Malware on Steroids Part 3: Machine Learning & Sandbox Evasion

Hey,

It’s been a busy month for me and I was not able to save time to write the final part of the series on Malware Development. But I am receiving too many DMs on Twitter accounts lately to publish the final part. So here we are.

If you are reading this blog, I am basically assuming that you know C/C++ and Windows API by now. If you don’t, then you should go back and read my other blogs on Static AV Evasion and Malware Development using WINAPI (basics).

In this post, we will be using multiple ways to evade endpoint detection mechanisms and sandboxes. Machine Learning is applied at two major levels in most of the organizations. One is at the network level where it tries to identify anomalies based on the behaviour of network connections, proxy logs and pattern of connections over time. Most Network ML Solutions tend to analyze beacons of malware and DPI (deep packet inspection) to identify the malware. This is something that Microsoft ATA (Advanced Threat Analytics), or FireEye sandboxes do. On the other hand, we have Endpoint agents like Symantec EP, Crowdstrike, Endgame, Microsoft Cloud Defender and similar monitoring tools which perform behavioural analysis of the code along with signature detection to detect malicious processes.

I will be focusing only on multiple ways where we can make our malware behave like a legitimate executable or try to confuse the Endpoint agent to evade detection. I’ve used the methods mentioned in this blog to successfully evade Crowdstrike Agent, Symantec EP and Microsoft Windows Cloud Defender, the videos of the latter which I have already posted in my previous blogs. However, you might need to modify or add new techniques as this might become detectable over time. One of the best ways to avoid AV is to disable the Process creation altogether and just use WINAPI. But that would mean carefully crafting your payloads and it would be difficult to port them for shellcoding. That’s the main reason malware authors write their malware in C, and only selected payloads in shellcode. A combination of these two makes malware unbeatable on all fronts.

Each of the techniques mentioned below creates a unique signature which most AVs won’t have. It’s more of a trial and error to check which AVs detect which techniques. Also, remember that we can use stubs and packers for encryption, but that’s for a different blog post that I will do later.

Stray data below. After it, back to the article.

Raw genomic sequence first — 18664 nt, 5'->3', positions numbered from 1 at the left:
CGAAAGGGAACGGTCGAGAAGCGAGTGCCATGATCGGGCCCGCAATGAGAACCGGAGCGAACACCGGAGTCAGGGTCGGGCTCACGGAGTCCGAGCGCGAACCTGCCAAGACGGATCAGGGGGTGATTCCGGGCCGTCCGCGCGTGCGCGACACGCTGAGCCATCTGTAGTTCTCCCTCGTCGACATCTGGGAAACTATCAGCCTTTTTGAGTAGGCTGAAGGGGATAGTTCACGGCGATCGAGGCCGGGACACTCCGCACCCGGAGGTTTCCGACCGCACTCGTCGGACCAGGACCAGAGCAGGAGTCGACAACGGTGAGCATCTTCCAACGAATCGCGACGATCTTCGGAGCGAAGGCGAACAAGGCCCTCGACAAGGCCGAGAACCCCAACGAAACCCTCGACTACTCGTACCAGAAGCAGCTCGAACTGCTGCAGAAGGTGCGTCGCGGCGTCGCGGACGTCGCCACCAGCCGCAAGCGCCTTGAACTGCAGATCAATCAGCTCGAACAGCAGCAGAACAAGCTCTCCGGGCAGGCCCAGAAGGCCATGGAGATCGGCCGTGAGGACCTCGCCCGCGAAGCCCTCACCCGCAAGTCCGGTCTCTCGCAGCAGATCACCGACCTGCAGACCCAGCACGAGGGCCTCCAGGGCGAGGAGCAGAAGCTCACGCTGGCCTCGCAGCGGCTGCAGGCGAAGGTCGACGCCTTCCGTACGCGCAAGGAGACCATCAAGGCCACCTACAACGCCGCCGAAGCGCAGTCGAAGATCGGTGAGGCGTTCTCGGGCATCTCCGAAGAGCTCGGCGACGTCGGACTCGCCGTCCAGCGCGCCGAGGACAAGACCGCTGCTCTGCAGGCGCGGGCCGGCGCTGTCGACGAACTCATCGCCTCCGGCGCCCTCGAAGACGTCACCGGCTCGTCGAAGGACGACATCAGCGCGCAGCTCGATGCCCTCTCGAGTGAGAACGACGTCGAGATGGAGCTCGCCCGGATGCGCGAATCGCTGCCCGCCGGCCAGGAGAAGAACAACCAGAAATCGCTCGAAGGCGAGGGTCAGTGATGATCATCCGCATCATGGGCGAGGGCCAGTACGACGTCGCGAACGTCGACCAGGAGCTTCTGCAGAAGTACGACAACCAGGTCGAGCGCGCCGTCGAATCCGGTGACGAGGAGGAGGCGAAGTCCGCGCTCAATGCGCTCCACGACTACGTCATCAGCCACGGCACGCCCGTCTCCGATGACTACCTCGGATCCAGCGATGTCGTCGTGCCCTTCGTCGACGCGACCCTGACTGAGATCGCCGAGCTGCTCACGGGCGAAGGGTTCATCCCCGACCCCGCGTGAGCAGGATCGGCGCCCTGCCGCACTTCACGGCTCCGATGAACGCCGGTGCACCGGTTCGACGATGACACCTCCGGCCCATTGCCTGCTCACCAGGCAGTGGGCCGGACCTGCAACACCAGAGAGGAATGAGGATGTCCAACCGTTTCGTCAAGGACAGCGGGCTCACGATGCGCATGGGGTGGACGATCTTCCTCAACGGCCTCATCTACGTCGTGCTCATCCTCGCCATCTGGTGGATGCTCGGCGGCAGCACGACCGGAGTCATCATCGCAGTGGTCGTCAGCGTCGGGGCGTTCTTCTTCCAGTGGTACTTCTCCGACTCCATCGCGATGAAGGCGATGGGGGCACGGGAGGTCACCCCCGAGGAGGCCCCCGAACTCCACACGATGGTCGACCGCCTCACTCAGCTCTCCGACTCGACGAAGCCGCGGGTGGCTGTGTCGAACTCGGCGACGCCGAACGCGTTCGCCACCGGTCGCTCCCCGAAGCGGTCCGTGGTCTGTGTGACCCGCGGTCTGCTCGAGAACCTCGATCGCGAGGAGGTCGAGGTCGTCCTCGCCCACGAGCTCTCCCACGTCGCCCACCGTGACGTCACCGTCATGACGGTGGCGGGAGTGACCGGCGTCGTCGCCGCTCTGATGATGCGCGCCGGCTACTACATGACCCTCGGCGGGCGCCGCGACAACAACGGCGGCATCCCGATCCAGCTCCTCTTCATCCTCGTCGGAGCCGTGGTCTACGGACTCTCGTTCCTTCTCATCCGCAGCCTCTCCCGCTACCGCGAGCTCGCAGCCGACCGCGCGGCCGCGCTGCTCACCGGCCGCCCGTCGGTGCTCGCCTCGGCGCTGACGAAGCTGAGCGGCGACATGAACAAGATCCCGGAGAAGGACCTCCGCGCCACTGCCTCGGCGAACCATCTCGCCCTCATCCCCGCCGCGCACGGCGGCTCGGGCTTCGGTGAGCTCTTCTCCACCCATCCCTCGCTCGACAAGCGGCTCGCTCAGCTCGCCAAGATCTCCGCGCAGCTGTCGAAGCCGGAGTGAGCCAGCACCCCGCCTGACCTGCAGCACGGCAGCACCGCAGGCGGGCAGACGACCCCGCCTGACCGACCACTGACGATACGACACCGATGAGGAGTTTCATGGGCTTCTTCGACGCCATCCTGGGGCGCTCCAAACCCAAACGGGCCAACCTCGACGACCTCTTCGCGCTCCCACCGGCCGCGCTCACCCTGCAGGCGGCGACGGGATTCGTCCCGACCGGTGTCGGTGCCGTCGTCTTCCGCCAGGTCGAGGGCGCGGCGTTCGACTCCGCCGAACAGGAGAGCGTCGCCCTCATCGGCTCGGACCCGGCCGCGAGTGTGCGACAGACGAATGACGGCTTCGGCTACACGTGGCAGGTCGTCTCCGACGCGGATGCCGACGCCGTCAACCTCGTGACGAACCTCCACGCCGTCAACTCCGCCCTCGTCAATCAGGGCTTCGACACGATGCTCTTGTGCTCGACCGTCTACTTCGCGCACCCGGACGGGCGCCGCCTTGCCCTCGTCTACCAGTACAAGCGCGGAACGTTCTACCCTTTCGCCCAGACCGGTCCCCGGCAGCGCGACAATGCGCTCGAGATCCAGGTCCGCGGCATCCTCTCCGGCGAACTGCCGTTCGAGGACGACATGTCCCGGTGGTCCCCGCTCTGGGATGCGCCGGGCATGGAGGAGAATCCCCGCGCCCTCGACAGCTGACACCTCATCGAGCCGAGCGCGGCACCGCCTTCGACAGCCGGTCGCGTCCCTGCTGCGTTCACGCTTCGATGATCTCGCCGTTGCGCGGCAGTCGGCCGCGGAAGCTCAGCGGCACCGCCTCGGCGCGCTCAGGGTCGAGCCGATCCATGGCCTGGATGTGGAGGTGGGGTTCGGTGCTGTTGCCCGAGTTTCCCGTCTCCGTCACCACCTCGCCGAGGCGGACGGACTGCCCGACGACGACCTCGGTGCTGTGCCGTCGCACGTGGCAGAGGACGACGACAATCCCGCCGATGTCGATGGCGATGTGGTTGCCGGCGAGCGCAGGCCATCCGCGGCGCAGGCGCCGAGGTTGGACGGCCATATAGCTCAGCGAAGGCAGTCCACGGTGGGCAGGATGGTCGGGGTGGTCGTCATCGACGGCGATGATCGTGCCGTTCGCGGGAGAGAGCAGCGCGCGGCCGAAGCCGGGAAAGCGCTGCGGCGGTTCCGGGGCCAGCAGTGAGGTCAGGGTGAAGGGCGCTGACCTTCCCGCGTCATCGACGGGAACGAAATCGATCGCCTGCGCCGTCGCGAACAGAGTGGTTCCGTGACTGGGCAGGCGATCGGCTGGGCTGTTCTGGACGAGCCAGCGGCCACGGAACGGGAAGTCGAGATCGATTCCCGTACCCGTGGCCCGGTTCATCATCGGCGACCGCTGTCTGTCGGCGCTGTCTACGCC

P.S.: This blog is exclusive of shellcodes, reason being I will be writing a separate blog series on windows Shellcoding later. I will be using encrypted functions during the shellcoding part and not in this post. This post is specifically how Malware authors use C to perform evasions. You can also use the same APIs and code snippets mentioned below to craft a custom malware for Red Teaming.

main():

So, before we start let’s try to get a based understanding of how Machine learning works. Machine learning is purely focused on the behaviour of the user (in the case of endpoints). In short, if we sign our malware and try to make it act like a legitimate executable, it becomes really easy to evade ML. I’ve seen people using PowerShell to write reverse shells, but they get easy detectable due to Microsoft’s AMSI (Anti-Malware Scan Interface) which consistently keeps on checking (including and mainly PowerShell) to detect malicious process executions and connections.  For those of you who don’t know, Microsoft uses DMTK(Microsoft Distributed Machine Learning Toolkit) framework which is basically a decision tree based algorithm which specifies whether a file is malicious or not. PowerShell is very tightly controlled by Microsoft and it gets harder over time to evade ML when using PowerShell.

This is the reason I decided to switch to C and C++ to get reverse shells over the network so that I could have flexibility at a lower level to do whatever I want. We will be using a lot of windows APIs, encrypted variables and a lot of decision tree of our own to evade ML. This it supposed to work till Microsoft doesn’t start using CNTK framework which is a much better framework than DMTK, but harder to apply at the same time.

Encrypted Host & Process Names

So, the first thing to do is to encrypt our hostname. We can possibly use something as simple as XOR, or any custom complicated mathematical equation to decrypt our encrypted variable to get the hostname. I created a python script which takes a hostname and a character and returns a Xor’d Array:

As you can see, it gives the Key value in an integer of the Xor Key, the length of the encrypted array and the whole Encrypted array which we can simply use in a C integer or char array.